Our readings today have a lot to do with identity. In our first reading, from the Book of Isaiah, we hear an unidentified person saying, ‘The spirit of the Lord God is upon me, because the Lord has anointed me; he has sent me to bring good news to the oppressed, to bind up the brokenhearted, to proclaim liberty to the captives, and release to the prisoners.’ (Is. 61:1) Who is this self-proclaimed messenger from God? We are not told. Whoever they were, they were talking to the exiles in Babylon who were suddenly free to return home and rebuild Jerusalem following the defeat of the Babylonian Empire by King Cyrus of Persia. 

This person was telling the exiles that a spiritually healthy community, would be a community dwelling in a secure and productive land, and this obviously involved bricks and mortar. But they were also saying that always what is built in obedience to God goes beyond bricks and mortar. Placing God’s justice and mercy at the heart of the project of rebuilding Jerusalem, would enable the community there to reach the highest purpose possible for any human group, which is “to display [God’s] glory” (v. 3).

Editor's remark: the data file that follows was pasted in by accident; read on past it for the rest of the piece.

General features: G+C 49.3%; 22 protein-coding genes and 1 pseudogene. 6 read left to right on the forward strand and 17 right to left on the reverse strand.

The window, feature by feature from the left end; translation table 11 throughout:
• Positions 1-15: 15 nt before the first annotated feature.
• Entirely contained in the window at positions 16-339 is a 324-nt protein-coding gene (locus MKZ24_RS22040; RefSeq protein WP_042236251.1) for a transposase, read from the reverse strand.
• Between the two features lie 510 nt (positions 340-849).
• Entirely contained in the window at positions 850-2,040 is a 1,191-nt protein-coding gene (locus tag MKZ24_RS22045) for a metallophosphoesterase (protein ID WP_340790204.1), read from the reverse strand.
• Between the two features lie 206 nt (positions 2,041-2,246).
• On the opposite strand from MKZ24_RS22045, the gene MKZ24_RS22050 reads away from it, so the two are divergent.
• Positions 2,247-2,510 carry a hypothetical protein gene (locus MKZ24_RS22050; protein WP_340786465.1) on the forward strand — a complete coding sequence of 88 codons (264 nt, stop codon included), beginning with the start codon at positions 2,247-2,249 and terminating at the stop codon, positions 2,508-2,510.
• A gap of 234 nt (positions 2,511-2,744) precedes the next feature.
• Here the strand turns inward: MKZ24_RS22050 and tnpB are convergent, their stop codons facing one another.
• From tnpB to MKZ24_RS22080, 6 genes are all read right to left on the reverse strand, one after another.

If we look at today’s passage in the context of Advent, we could say that the speaker in this passage is Christ, and ‘we’ are the audience he is addressing. Reading the passage in this way, means that rather than hearing the words of the speaker as exaltation of a God who serves our needs, we should hear them as divine command to go out and bring healing to our broken world. Or, to put it in Advent language, we are called to be Christ to others. 

In a way, this is what Paul was saying to the church at Thessalonica. Today’s passage from Paul’s First Letter to the Thessalonians, is actually the ending of the letter. It contains a series of admonitions designed to stop the church community from becoming lazy or passive. Paul ends the letter with action words that are God-centred. Rejoicing, praying, giving thanks, discerning, and testing–these activities leave no room for idleness (1 Thessalonians 5:14) nor do they allow the church to forget the source of their good news.